When you hear the term STEAM, what do you think of? Building? Problem solving? Group work? A hot cup of Joe? Getting ready to make spaghetti?
Do you ever think of lights?
At this summer’s Arts Integration and STEAM Retreat, I’m excited to teach a STEAM workshop for teachers titled: Shine Brightly using LEDs in art!
The retreat workshop will include three sessions of 2D, 3D and fiber-based art-making. For each project, we will introduce simple electronic circuits that power light-up elements that will bring arts integration and STEAM concepts to a bright, new level!
My favorite STEAM projects involve LED lights because you can feel good about their cool temperature (making them safe to handle) and energy efficiency. Not to mention, they add an element of excitement, and they are great vehicles for teaching these NGSS science standards around Energy:
Check it out!
|Make observations to provide evidence that energy can be transferred from place to place by sound, light, heat, and electric currents.|
|Apply scientific ideas to design, test, and refine a device that converts energy from one form to another.|
First, students can have fun while familiarizing themselves with the way simple electronic circuits function by designing a flat copper tape circuit on paper that powers a diode LED light with a small coin cell battery.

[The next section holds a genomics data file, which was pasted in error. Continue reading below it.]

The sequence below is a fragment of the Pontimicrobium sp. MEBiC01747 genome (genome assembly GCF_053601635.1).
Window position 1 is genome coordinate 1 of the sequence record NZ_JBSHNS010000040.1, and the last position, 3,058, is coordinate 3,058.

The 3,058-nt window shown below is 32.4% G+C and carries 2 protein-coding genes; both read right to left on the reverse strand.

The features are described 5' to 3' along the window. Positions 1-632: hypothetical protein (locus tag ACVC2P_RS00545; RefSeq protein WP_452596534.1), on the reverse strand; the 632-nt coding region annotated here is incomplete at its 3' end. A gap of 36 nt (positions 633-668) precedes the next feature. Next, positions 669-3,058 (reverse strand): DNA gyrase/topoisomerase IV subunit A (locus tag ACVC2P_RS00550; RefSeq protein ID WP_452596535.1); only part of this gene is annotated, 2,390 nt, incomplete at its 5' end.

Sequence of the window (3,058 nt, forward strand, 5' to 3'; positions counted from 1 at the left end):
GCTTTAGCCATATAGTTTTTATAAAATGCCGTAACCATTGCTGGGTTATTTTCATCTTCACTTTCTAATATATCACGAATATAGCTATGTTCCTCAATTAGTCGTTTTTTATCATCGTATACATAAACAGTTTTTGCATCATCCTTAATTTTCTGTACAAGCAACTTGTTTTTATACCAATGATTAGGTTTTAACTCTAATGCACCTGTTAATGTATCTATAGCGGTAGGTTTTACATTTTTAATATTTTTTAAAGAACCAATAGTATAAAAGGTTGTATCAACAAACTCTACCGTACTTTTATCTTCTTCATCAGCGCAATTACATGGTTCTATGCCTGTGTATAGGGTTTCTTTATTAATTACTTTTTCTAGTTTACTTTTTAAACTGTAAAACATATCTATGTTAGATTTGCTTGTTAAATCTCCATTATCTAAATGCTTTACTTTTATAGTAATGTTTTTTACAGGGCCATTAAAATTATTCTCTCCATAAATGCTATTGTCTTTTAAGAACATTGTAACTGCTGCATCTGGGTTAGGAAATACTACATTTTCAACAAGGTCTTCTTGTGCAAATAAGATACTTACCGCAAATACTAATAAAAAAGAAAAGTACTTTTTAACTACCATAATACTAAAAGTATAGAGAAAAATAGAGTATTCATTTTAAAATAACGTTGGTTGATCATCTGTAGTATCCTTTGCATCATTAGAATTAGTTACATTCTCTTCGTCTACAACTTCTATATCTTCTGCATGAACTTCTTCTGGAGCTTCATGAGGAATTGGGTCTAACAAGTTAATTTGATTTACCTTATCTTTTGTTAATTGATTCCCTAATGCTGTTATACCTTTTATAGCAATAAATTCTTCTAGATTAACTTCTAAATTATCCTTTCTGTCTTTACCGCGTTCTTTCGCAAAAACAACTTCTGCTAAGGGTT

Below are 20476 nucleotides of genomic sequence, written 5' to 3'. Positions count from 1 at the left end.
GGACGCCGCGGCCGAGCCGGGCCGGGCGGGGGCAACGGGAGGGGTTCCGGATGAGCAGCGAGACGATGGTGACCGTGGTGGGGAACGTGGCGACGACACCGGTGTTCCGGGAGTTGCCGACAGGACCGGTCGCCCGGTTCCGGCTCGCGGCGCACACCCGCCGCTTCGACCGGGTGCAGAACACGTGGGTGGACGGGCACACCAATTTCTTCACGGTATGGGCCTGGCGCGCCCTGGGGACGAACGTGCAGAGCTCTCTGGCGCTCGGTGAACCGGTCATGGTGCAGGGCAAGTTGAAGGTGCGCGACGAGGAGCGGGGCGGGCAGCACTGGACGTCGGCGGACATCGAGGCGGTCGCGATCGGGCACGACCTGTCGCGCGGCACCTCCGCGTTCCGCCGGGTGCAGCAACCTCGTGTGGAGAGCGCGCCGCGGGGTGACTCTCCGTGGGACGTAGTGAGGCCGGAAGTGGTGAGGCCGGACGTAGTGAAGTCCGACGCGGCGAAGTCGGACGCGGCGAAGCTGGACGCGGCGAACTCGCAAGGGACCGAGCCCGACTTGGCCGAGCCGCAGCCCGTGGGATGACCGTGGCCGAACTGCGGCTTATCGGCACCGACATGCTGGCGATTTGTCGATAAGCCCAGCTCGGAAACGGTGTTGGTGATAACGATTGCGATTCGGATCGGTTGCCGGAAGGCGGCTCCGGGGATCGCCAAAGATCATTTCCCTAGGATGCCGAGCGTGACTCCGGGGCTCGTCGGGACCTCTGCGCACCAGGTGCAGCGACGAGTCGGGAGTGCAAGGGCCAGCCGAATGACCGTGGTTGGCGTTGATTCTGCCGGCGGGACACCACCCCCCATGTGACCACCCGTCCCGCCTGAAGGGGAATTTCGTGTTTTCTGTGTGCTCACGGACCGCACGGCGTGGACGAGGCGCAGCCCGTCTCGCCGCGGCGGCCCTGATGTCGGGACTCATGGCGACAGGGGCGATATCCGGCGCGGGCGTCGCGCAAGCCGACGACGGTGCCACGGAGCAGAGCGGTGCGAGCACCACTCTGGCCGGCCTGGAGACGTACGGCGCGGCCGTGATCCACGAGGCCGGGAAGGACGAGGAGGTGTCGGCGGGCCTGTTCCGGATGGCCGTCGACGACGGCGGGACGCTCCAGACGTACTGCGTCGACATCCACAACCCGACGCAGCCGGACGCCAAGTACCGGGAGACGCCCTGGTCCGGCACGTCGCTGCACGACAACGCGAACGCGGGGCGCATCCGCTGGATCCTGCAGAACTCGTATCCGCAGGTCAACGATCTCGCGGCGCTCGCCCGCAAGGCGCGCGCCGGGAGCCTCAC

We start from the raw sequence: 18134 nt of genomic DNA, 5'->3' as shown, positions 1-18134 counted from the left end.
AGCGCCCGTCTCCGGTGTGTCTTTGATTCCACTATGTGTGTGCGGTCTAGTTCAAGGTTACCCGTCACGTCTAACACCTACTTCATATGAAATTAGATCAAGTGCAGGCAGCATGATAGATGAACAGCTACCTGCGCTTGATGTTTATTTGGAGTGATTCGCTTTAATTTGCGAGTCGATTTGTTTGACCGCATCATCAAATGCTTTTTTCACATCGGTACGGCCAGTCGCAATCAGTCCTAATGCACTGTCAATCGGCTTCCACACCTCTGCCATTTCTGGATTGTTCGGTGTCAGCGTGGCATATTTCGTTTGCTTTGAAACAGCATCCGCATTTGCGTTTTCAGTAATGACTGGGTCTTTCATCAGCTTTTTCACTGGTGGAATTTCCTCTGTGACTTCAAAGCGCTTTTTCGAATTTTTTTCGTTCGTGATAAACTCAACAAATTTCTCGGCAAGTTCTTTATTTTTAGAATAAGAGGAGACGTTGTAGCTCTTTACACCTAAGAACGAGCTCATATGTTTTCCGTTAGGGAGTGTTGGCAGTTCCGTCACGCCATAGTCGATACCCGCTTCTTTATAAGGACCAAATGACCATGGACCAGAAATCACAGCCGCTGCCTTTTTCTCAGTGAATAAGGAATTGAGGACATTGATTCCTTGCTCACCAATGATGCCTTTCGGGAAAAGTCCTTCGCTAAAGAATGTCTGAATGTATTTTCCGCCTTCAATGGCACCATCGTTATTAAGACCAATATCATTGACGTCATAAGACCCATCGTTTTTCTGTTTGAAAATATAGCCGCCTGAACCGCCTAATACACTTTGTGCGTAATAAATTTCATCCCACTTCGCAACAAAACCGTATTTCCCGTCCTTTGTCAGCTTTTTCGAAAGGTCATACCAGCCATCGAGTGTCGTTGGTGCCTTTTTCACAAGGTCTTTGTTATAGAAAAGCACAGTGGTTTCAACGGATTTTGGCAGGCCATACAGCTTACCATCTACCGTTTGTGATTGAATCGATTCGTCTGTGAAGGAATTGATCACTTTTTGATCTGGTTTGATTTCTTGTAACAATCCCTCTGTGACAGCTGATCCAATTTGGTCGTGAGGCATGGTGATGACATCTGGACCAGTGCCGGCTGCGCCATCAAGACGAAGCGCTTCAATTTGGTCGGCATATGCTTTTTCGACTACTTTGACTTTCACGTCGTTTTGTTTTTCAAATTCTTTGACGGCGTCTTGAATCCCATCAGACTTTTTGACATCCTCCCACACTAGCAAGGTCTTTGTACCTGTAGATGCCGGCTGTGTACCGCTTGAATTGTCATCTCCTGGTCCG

LEDs are inexpensive ways to add an exciting and colorful light element to sculptures. So, when using LEDs in 3D art, I choose to emphasize the sustainability aspect by partnering its use with the re-use of recyclable plastics.
Students can use transparent or translucent plastic recyclables to create a form in which to insert lights. This circuit can be made with the simple and familiar coin cell batteries and diodes.
Once students are familiar with all this and are ready to get a little more serious, I introduce eTextiles or electronic textiles: fabrics that contain embedded electronic components such as batteries, conductive thread and LEDs.
(Using Lilypad Arduino products simplifies the sewn circuitry, which helps the whole process, since sewing isn’t everyone’s forte.)
Conductive thread is made of stainless steel and it can be finicky. However, the results are so rewarding. One battery can easily power three LEDs. (Grade 2 Student examples shown here)
I would recommend exploring LEDs in your future STEAM projects because they’re inexpensive, energy-efficient, and they will motivate your students to create extremely innovative designs.
Better yet, sign up for the 2019 retreat and join me this summer to create with LEDs!